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Harris v. State

Court of Appeals of Indiana

October 21, 2014

GEORON HARRIS, Appellant-Defendant,
v.
STATE OF INDIANA, Appellee-Plaintiff

APPEAL FROM THE ALLEN SUPERIOR COURT. The Honorable John F. Surbeck, Jr., Judge. The Honorable Robert E. Ross, Magistrate. Cause No. 02D04-1305-CM-2508.

ATTORNEY FOR APPELLANT: CORY A. SPREEN, Fort Wayne, Indiana.

ATTORNEYS FOR APPELLEE: GREGORY F. ZOELLER, Attorney General of Indiana; J.T. WHITEHEAD, Deputy Attorney General, Indianapolis, Indiana.

BRADFORD, Judge. BARNES, J., and BROWN, J., concur.

OPINION

Page 299

BRADFORD, Judge

CASE SUMMARY

Fort Wayne police responded to a dispatch of an armed individual who had pointed a gun at a female and located Appellant-Defendant Georon Harris, who matched the description in the dispatch, sitting in front of an apartment at 810 Oaklawn Court ("the Apartment"). As two police officers approached, they saw Harris remove a black handgun from his

Page 300

waistband, open the front door of the Apartment, place the gun on the floor just inside the door, and close the door. The officers could not see into the Apartment. After securing Harris, one of the officers opened the Apartment's door, reached inside, and retrieved the handgun from the floor. The State charged Harris with Class A misdemeanor carrying a handgun without a permit. Harris filed a motion to suppress the gun, which motion the trial court denied. Following trial, a jury found Harris guilty as charged, and the trial court sentenced him to 210 days of incarceration.

Harris contends that the entry into the Apartment to retrieve the gun violated his rights pursuant to the Fourth Amendment to the United States Constitution and Article I, Section 11 of the Indiana Constitution. This case calls upon us to examine the question of under what circumstances the presence of a firearm in the vicinity obviates the need to obtain a search warrant in order to seize it from a residence. Under the circumstances of this case, we conclude that the State has established that exigent circumstances relieved it of the need to obtain a search warrant. We also conclude that the seizure of the gun from the Apartment was reasonable pursuant to the Indiana Constitution.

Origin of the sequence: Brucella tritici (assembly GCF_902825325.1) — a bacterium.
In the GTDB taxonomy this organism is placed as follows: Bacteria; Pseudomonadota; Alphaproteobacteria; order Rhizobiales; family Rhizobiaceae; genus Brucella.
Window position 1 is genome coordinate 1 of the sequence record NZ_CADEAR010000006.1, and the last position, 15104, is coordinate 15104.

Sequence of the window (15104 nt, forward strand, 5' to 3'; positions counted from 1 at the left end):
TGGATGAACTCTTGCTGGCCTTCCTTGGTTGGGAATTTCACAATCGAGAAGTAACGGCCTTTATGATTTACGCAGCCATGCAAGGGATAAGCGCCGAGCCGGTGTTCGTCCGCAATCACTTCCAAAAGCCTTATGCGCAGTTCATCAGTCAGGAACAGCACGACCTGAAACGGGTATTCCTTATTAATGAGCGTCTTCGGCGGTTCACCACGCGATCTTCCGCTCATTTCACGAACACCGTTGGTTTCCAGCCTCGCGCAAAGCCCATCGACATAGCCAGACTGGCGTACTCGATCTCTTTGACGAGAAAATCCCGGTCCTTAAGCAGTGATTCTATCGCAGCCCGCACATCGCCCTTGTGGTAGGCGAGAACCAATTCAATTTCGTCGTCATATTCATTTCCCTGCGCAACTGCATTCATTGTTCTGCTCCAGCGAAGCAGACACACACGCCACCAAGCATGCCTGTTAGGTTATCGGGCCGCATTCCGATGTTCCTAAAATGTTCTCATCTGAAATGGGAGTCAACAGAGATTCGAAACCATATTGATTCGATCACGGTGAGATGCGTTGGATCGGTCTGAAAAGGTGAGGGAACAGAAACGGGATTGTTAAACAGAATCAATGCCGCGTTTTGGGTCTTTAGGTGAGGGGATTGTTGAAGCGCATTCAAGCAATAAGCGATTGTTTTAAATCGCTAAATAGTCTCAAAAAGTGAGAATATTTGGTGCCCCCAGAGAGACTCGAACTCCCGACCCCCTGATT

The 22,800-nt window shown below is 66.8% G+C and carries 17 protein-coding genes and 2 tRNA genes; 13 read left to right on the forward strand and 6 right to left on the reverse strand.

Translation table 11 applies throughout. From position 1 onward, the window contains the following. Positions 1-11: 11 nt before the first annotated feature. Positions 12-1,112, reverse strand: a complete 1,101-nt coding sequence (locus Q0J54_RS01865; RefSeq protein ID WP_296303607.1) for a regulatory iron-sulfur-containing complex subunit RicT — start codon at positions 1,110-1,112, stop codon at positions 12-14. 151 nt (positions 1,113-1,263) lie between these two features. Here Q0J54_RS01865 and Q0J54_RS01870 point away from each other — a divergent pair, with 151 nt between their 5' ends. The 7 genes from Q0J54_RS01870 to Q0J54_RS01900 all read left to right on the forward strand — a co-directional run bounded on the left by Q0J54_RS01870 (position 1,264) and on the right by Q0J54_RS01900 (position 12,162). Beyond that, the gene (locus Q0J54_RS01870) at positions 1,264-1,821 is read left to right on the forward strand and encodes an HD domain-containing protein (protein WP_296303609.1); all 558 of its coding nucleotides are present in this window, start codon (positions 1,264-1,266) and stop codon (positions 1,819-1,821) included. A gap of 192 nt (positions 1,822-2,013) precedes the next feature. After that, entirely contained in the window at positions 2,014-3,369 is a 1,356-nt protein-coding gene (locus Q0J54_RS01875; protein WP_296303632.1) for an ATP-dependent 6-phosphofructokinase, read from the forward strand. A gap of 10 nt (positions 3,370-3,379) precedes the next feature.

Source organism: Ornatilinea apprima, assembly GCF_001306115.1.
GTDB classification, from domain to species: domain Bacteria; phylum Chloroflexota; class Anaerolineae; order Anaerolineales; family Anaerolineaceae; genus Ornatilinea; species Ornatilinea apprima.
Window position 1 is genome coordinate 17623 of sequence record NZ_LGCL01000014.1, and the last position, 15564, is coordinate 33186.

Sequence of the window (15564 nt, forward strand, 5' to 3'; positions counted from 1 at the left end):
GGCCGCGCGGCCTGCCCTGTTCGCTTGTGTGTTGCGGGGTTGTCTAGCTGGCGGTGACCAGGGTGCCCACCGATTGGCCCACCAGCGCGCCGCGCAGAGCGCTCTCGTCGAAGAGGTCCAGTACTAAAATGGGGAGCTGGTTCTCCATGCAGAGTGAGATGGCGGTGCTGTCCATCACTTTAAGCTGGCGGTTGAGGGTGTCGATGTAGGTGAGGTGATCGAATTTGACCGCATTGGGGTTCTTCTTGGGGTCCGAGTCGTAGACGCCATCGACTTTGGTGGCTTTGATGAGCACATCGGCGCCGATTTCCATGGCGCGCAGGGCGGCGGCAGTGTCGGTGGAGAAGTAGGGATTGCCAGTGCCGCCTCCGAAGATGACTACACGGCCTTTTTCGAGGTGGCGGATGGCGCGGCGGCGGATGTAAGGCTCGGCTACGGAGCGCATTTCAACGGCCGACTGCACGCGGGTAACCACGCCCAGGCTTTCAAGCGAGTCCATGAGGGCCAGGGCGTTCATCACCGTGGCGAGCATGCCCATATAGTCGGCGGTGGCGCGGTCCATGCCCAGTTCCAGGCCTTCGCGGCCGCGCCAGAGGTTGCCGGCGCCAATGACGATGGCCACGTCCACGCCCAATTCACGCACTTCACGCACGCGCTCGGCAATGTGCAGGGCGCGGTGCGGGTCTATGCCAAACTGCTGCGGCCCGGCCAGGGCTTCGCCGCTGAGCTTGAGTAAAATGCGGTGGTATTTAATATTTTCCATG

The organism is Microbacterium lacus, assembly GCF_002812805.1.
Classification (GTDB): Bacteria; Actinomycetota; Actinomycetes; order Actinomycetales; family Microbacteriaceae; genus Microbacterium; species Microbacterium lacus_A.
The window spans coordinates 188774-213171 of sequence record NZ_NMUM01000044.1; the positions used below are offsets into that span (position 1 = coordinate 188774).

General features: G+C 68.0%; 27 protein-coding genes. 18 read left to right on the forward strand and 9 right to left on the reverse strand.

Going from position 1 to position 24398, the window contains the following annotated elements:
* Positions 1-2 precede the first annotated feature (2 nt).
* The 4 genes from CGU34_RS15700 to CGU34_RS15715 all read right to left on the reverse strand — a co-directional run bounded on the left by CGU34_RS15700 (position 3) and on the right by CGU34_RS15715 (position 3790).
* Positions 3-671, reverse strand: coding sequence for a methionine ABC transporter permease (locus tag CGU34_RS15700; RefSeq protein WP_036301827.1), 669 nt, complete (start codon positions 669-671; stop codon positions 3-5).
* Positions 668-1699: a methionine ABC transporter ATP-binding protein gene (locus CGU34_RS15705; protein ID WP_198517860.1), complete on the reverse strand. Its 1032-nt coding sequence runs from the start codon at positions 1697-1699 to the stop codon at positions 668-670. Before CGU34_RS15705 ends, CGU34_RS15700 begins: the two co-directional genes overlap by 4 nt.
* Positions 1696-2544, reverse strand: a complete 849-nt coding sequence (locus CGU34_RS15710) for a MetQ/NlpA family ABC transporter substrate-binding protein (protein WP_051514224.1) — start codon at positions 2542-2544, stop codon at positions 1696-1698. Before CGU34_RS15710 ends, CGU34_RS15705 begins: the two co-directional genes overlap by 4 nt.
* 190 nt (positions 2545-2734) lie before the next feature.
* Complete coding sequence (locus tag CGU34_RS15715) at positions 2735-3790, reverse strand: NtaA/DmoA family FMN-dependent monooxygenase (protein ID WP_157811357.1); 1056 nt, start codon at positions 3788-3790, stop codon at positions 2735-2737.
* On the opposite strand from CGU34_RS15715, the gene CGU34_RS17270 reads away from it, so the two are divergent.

FACTS AND PROCEDURAL HISTORY[1]

At approximately 11:00 p.m. on May 30, 2013, Fort Wayne Police Officers Benjamin Miller and Nicholas Lichtsinn, both in full uniform, were dispatched to a report of an armed individual who had pointed a gun at a female and who was driving a white Bonneville. The suspect was described as a " male black in a white shirt with braid dreadlocks." Tr. p. 28. Officer Lichtsinn had just seen a white Bonneville, so he returned to the area where he had seen it and observed a white Bonneville parked near the entrance to the Chapel Oaks apartments. The Bonneville was warm to the touch, and, as Officer Lichtsinn verified that nobody was inside the vehicle, he saw Harris, who matched the description of the armed individual, sitting in front of the Apartment. Meanwhile, Officer Miller had arrived. (Tr. 49). From approximately 100 to 120 feet away, the officers observed Harris stand, remove a black handgun from his waistband, open the door of the Apartment, place the gun on the floor inside, close the door, and sit down again. The door to the Apartment had no window, and the views through all of the windows were obscured by closed blinds. The officers approached Harris, ordered him to the ground, and handcuffed him. Officer Lichtsinn opened the Apartment's door, retrieved the handgun from the floor just inside, and, in doing so, " might have gone a step into [the Apartment]." Supp. Tr. p. 24. Officer Lichtsinn noticed a teenaged female sitting on a couch inside the Apartment, approximately five feet from the gun.

On May 31, 2013, the State charged Harris with Class A misdemeanor carrying a handgun without a license. On August 20, 2013, Harris filed a motion to suppress evidence related to Officer Lichtsinn's entry into the Apartment. On October 1, 2013, following a hearing, the trial court denied Harris's motion to suppress. ...


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